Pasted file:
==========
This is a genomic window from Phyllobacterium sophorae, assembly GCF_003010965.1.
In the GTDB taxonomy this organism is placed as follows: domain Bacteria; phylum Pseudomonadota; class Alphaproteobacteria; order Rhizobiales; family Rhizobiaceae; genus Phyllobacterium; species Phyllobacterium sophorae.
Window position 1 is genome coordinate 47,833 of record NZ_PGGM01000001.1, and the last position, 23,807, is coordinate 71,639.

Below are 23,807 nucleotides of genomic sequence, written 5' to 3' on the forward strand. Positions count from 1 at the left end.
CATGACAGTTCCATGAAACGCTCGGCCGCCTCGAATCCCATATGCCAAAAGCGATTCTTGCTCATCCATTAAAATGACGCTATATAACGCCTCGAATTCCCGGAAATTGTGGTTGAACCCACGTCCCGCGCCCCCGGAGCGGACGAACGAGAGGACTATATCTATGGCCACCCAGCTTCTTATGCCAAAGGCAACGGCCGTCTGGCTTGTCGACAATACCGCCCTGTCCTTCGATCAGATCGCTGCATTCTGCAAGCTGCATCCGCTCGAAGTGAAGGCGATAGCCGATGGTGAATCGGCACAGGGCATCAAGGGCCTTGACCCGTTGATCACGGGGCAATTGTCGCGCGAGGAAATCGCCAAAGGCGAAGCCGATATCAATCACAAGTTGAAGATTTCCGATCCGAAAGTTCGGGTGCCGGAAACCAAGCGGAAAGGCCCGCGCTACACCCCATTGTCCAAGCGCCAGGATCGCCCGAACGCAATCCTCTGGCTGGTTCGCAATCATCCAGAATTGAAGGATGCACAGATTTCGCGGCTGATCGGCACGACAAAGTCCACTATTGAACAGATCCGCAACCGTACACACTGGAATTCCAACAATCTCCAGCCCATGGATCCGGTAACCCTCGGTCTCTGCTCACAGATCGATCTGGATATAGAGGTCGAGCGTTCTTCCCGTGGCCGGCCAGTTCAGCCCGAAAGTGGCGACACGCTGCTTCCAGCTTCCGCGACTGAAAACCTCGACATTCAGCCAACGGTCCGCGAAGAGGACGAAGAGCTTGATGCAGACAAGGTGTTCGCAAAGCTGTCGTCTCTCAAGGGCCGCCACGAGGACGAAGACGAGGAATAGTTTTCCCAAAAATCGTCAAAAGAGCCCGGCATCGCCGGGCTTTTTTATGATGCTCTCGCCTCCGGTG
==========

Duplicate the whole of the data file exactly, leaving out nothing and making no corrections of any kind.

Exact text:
This is a genomic window from Phyllobacterium sophorae, assembly GCF_003010965.1.
In the GTDB taxonomy this organism is placed as follows: domain Bacteria; phylum Pseudomonadota; class Alphaproteobacteria; order Rhizobiales; family Rhizobiaceae; genus Phyllobacterium; species Phyllobacterium sophorae.
Window position 1 is genome coordinate 47,833 of record NZ_PGGM01000001.1, and the last position, 23,807, is coordinate 71,639.

Below are 23,807 nucleotides of genomic sequence, written 5' to 3' on the forward strand. Positions count from 1 at the left end.
CATGACAGTTCCATGAAACGCTCGGCCGCCTCGAATCCCATATGCCAAAAGCGATTCTTGCTCATCCATTAAAATGACGCTATATAACGCCTCGAATTCCCGGAAATTGTGGTTGAACCCACGTCCCGCGCCCCCGGAGCGGACGAACGAGAGGACTATATCTATGGCCACCCAGCTTCTTATGCCAAAGGCAACGGCCGTCTGGCTTGTCGACAATACCGCCCTGTCCTTCGATCAGATCGCTGCATTCTGCAAGCTGCATCCGCTCGAAGTGAAGGCGATAGCCGATGGTGAATCGGCACAGGGCATCAAGGGCCTTGACCCGTTGATCACGGGGCAATTGTCGCGCGAGGAAATCGCCAAAGGCGAAGCCGATATCAATCACAAGTTGAAGATTTCCGATCCGAAAGTTCGGGTGCCGGAAACCAAGCGGAAAGGCCCGCGCTACACCCCATTGTCCAAGCGCCAGGATCGCCCGAACGCAATCCTCTGGCTGGTTCGCAATCATCCAGAATTGAAGGATGCACAGATTTCGCGGCTGATCGGCACGACAAAGTCCACTATTGAACAGATCCGCAACCGTACACACTGGAATTCCAACAATCTCCAGCCCATGGATCCGGTAACCCTCGGTCTCTGCTCACAGATCGATCTGGATATAGAGGTCGAGCGTTCTTCCCGTGGCCGGCCAGTTCAGCCCGAAAGTGGCGACACGCTGCTTCCAGCTTCCGCGACTGAAAACCTCGACATTCAGCCAACGGTCCGCGAAGAGGACGAAGAGCTTGATGCAGACAAGGTGTTCGCAAAGCTGTCGTCTCTCAAGGGCCGCCACGAGGACGAAGACGAGGAATAGTTTTCCCAAAAATCGTCAAAAGAGCCCGGCATCGCCGGGCTTTTTTATGATGCTCTCGCCTCCGGTG